Student Development Liaisonjames.email@example.com(708) 656-8000
Ext: #2459Building C, Room 239
Morton College was just a temporary stop on Elisabet Miramontes’ educational journey, but it opened the door to bigger and better things like being the first member of her family to graduate from college.
The Cicero resident was the first in her family of seven to leave home and go off to college when Miramontes enrolled at the University of Illinois following graduation from Morton East High School. A family situation brought Miramontes back home after her first year. She decided to transfer to Morton College in the Fall of 2010 before making her next move.
“I picked Morton College because of the proximity,” said Miramontes in an e-mail interview. “It’s about seven minutes away from my home. I wanted to finish my gen eds (general education) and move forward to a four-year school.”
Miramontes admitted it was difficult to make connections at Morton College since she was only staying a year. She did become a member in Phi Theta Kappa, the national honors society for community college students, and encountered memorable instructors like Tom Spoletti in philosophy, Emily Stortz in anthropology and Dennis Haffron in sociology.
Morton College also opened the door for a scholarship to the University of St. Francis in Joliet, where Miramontes graduated summa cum laude in December of 2013 with a bachelor of arts degree in criminal and social justice. She also minored in Spanish.
“This has been my greatest achievement thus far,” Miramontes said.
Two months after graduation, St. Francis hired Miramontes as a transfer admissions representative. She’s hooked on social media with accounts on Facebook, Linkedin and Twitter to stay connected. She also does the old-fashioned campus visits and Morton College is one of the schools she regularly visits.
“By the end of my college years, I knew I wanted to work in higher education,” Miramontes said. “Coming from a family of immigrants, this has only propelled and inspired me toward success. I hope to spread that throughout the student body.”
St. Francis couldn’t ask for a better representative than Miramontes, who took part in a myriad of activities during her time as an undergraduate.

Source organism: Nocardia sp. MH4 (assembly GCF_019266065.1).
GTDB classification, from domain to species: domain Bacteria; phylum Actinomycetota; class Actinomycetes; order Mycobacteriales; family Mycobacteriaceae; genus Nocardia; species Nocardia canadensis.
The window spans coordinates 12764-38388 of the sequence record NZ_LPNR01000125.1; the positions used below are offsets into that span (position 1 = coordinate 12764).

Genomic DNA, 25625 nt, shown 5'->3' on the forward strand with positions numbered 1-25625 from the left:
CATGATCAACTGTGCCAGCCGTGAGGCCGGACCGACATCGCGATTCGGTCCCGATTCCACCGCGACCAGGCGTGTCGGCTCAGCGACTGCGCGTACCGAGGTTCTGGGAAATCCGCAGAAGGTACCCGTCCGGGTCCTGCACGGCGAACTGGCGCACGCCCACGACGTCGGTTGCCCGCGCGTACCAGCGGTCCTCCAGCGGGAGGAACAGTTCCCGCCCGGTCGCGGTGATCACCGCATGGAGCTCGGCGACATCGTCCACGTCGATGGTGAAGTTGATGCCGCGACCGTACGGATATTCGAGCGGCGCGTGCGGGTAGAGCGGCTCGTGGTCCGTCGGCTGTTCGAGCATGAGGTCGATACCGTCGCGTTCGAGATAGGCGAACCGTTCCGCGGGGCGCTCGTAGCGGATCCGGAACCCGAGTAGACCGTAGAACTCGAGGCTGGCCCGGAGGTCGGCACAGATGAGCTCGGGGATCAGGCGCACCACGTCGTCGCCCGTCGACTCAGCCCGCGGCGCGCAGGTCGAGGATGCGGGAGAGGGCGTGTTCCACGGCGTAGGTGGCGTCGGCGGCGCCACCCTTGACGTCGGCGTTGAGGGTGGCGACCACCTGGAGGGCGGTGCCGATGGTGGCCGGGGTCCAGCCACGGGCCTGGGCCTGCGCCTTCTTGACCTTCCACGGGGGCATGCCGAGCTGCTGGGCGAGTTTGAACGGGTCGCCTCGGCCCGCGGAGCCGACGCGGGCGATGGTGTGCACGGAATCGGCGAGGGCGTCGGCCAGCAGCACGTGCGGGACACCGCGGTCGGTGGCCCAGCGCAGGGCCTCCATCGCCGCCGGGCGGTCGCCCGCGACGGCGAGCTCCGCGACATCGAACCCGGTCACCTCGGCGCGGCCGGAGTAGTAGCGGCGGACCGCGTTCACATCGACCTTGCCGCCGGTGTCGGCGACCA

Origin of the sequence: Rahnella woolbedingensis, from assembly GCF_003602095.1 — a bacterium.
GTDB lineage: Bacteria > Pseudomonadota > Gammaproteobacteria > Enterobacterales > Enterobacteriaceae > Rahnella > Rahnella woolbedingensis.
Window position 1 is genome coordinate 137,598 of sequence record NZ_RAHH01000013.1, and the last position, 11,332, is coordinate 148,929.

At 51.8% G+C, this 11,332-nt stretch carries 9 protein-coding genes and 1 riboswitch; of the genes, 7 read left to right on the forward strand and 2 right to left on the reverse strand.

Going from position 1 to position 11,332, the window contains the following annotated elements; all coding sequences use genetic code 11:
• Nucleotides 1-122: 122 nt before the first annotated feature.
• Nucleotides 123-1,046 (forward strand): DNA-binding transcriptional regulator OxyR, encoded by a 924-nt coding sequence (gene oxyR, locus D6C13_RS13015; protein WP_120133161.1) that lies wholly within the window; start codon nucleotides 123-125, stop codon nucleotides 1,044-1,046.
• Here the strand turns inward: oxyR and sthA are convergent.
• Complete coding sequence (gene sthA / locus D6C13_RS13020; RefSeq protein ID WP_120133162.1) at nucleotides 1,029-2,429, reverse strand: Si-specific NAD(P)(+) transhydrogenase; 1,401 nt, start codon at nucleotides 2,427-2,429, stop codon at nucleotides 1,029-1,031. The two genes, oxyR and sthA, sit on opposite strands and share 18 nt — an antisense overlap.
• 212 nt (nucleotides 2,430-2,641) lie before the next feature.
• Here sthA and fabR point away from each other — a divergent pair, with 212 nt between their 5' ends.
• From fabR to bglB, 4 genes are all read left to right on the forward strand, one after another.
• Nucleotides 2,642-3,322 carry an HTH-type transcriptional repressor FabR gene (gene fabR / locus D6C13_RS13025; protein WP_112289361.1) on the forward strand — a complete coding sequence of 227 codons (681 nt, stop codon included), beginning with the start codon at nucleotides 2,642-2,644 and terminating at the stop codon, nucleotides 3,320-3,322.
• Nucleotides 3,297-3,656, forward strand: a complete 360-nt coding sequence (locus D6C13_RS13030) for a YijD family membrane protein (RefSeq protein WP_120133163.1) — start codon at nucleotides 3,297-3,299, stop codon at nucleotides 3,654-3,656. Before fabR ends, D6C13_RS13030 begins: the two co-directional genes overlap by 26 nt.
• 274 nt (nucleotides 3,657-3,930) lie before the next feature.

Miramontes is very passionate about education and community outreach, especially in her efforts to assist undocumented and DREAM Act students. Her zeal only increased during her time at St. Francis as Miramontes was president of Unidos Vamos a Alcanzar (United We Will Achieve), the university’s Latino organization, and co-founder of H.O.U.S.E. (Helping Our Unprivileged Students Excel), a group established to serve underprivileged students on campus through creating a climate of inclusivity.
She also was involved with Delta Epsilon Sigma, Big Brothers Big Sisters of Will and Grundy County’s Latino Advisory Board, the Student Alumni Mentoring Program and the University Success Scholars.
Miramontes’ mantras are “Education is power” and “Si, se puede!” (Yes, we can), which is now a trademarked slogan created in 1972 by the United Farm Workers’ Cesar Chavez and Dolores Huerta during Chavez’s 24-day fast in Phoenix.
Currently at St. Francis, Miramontes is the advisor for the university’s newly-created Latino Honor Society. She is on an Illinois Latino Council for Higher Education committee working toward creating a fellowship program for college students and higher education professionals.
Miramontes still holds Morton East near and dear to her heart. She volunteers with the Morton East High School Parent-Teacher Organization and regularly attends Morton High School’s Board of Education meetings. She also is working toward creating an alumni mentorship program with Morton East.
Miramontes’ involvement with Morton East’s PTO is two-fold. One aspect is as a professional educator, the other is a concerned older sister making the program serve her younger brother’s needs.
“I’m also collaborating with the high school to establish an alumni mentorship program for the students,” Miramontes said. “I believe it’s one of the most effective ways of molding a person into a successful one.”
Miramontes gladly shares her knowledge on the mechanisms of higher education, adding, “Working in higher education, I have the capacity to provide students with a lot more resources. I try to do this for anyone in high school or is pursuing higher education.
“My involved with Morton East has always existed,” Miramontes continued. “I’ve always made it a point to go back, visit with the students and share my college experience. I’ve become very invested in Morton East because it’s something close to my heart.